Second, it is striking how many of the core issues that worried Lewis remain central to contemporary development debates. If his direct attempts to change the world for the better were unsuccessful, then his indirect attempts - to change thinking about development - were much more effective. The central issue of how to raise agricultural productivity in Africa as a kickstart to overall economic growth, a feature of his writing that is often overlooked, has been a key question addressed by the UK's Commission for Africa and Jeffrey Sachs's United Nations Millennium Report . Whether to stimulate growth by focusing first on "hard" productive sectors such as market infrastructure or on "soft" assets such as health and education are issues that rage on.
Lewis also highlighted the way in which poor governance decisions that serve the interests of rich countries can undermine governance in the poorer countries. For example, the UK Government's need for an aluminium smelting plant in Africa led to its supporting the economically irrational Volta River project. Lewis even uses the term "fragile polities", very similar to today's development-speak of fragile states: those countries that lack the means or will to meet the development needs of their people.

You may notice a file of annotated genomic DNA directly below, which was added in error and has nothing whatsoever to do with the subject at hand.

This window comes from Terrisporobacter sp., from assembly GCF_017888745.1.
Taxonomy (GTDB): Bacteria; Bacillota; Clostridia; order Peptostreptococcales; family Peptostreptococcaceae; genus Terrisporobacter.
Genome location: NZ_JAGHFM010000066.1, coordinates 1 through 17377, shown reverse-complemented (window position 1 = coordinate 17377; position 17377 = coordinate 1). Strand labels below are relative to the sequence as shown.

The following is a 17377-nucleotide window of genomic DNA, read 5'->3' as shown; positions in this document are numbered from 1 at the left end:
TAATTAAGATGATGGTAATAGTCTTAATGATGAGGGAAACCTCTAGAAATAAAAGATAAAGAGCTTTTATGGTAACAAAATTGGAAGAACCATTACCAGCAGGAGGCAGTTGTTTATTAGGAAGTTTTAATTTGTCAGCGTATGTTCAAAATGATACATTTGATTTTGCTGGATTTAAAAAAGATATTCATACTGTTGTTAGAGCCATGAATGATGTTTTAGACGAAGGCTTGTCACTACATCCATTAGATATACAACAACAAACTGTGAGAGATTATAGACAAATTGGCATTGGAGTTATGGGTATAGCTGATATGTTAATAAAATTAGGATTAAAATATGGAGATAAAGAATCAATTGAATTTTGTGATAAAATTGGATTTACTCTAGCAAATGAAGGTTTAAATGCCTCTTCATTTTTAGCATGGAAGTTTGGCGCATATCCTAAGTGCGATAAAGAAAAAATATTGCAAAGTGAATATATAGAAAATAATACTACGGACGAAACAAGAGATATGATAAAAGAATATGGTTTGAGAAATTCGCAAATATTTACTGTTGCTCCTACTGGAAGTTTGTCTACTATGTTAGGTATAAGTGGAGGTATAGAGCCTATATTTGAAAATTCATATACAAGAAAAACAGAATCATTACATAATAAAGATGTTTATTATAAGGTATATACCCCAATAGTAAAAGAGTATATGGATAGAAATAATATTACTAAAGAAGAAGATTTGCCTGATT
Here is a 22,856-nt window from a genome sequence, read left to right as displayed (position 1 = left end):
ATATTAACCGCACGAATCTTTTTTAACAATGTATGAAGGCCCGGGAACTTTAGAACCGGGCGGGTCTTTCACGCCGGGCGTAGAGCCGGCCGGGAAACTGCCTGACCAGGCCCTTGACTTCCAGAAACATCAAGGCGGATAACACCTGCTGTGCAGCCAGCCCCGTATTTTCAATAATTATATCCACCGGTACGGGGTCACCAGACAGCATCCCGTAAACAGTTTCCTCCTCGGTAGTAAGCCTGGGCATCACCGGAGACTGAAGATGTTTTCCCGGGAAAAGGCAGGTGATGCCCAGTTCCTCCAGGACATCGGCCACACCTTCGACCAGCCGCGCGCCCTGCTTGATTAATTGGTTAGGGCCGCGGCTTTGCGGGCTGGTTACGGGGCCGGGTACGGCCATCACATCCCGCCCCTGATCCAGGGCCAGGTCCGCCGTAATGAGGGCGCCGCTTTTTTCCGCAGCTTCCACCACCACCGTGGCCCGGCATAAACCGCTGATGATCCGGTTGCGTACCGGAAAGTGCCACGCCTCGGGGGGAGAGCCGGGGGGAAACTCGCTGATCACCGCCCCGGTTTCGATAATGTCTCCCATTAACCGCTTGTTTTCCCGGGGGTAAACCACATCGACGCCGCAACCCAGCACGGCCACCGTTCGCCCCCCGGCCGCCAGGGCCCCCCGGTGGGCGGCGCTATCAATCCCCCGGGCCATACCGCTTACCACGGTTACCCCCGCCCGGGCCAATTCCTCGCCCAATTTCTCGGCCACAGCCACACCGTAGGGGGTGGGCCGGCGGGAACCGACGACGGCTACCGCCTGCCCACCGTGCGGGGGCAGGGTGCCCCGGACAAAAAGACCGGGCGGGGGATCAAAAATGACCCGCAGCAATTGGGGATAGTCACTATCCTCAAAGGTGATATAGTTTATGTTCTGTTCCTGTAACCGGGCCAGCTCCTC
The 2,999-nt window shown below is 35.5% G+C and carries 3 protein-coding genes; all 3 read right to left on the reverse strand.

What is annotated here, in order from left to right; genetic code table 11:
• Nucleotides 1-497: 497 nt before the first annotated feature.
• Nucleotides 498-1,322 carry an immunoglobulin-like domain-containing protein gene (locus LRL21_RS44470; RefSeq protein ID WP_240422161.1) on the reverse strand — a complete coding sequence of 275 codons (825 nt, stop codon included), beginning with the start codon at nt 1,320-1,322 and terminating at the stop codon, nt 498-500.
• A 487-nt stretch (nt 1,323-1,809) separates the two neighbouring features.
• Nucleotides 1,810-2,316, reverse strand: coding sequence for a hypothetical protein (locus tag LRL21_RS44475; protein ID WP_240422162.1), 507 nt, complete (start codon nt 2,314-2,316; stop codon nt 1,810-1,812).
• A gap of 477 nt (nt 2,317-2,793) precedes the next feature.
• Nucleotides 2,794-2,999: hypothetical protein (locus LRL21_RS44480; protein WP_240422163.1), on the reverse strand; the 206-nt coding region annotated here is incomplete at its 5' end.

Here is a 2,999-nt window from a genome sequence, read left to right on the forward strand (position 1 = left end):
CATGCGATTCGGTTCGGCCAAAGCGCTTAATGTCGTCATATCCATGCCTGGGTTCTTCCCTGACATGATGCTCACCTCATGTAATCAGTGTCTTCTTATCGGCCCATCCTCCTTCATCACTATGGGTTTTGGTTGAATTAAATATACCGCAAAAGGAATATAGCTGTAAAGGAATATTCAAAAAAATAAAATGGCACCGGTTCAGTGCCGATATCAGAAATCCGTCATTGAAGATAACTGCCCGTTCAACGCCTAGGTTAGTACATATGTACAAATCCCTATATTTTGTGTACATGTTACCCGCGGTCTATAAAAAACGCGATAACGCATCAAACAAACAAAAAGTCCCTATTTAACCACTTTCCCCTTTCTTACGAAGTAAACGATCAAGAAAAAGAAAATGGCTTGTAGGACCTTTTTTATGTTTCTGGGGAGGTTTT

If only more of today's state builders and governance experts in the Middle East and Africa had internalised Lewis's observation that the constitutions drawn up by the colonial powers for the new African states were more suited to the class-based polities of Europe than the ethnic, religious and geographically based divisions of Africa. He predicted the many zero-sum games played out since, in which ethnic group has fought ethnic group for a share of the cake, while no one had much incentive to bake a bigger cake for the whole of society to share. This prescience on so many topics surely says much about Lewis's wonderful ability to identify the core issues that must be resolved if growth and development are to occur.